These journalistic amenities were accorded serious attention by the society of Bowen, which, by reason of the many Government officials established there, considered itself very exclusive. The majority of these officials were connected with the law, for Bowen was the proud possessor of not only a resident judge, but also a new courthouse of such ample dimensions that the whole population of the town could have been accommodated therein. How the numerous barristers, solicitors, and the smaller legal fry lived was a mystery. Perhaps, like the mythica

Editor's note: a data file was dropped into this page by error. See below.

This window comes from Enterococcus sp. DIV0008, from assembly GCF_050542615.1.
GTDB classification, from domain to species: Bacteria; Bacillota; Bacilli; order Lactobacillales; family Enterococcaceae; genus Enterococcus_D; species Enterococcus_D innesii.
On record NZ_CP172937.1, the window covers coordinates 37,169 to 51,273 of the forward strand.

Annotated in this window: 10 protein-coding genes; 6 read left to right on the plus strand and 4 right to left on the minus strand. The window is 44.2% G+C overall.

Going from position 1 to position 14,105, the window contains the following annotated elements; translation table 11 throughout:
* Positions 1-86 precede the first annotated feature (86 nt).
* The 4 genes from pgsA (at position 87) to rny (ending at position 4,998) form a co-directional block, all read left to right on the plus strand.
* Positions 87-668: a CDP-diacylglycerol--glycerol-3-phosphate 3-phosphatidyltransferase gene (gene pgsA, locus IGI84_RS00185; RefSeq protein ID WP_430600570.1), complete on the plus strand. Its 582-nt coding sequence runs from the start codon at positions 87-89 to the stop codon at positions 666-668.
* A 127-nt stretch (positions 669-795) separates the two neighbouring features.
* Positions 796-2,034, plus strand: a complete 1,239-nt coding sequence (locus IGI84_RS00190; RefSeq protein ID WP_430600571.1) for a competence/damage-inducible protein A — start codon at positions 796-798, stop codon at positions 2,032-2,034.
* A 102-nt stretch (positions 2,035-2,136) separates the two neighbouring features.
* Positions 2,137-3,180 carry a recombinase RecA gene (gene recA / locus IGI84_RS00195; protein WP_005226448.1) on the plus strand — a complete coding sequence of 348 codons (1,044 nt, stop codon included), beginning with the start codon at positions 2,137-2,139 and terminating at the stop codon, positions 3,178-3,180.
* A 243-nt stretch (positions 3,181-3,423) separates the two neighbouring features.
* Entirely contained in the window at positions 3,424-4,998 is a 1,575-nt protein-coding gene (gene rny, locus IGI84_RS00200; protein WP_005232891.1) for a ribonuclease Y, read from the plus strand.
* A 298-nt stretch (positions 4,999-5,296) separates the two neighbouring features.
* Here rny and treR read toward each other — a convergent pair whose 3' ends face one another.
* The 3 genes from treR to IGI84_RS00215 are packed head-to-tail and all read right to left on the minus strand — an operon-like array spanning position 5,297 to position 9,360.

l French town whose population supported themselves by doing each other's washing, the legal gentry of Bowen existed by performing each other's clerical work. Next in numbers-though not in social standing-were the Government officials connected with the Harbour and Lights Department, and "The Jetty." The Jetty was one of Bowen's triumphs; was over a quarter of a mile long, cost twenty thousand pounds to build, and was costing four thousand pounds a year to keep in order, and enable the staff of engineers, inspectors, etc., to dress in a gentlemanly style, and maintain their prestige as officials of higher importance than the Customs officers, of whom Bowen was provided with six, all dressed very becomingly, and all more or less related to members of the Queensland Cabinet-as a matter of fact it would have been a difficult task to find any male person in the Government service in Bowen-from His Honour Judge Coker to Paddy Shea, the letter-carrier, who was not connected with, or did not owe his position to a member of the Ministry. And Bowen revelled in the knowledge that Brisbane and the Legislature dared not refuse Bowen any reasonable request, for already there was a dark rumour concerning Separation-the division of the colony into North and South-and the Clarion had warned the "inert and muddling Government" of the colony "that unless the just and courteous request of the telegraphic staff of the Bowen Repeating Office for a punkah is acceded to without further circumlocution, the growing movement in favour of Separation will be openly advocated by this journal. Already (of this we have private knowledge) has Lord Kimberley expressed himself astonished at the heartless refusal of our benighted Colonial Secretary and Treasurer to grant the insignificant sum of two hundred pounds to the necessitous widow of Samuel Wilson, who was killed by being run over by a trolley on our beautiful jetty. Does the Colonial Secretary know the meaning of the word Nemesis? Let him ponder!"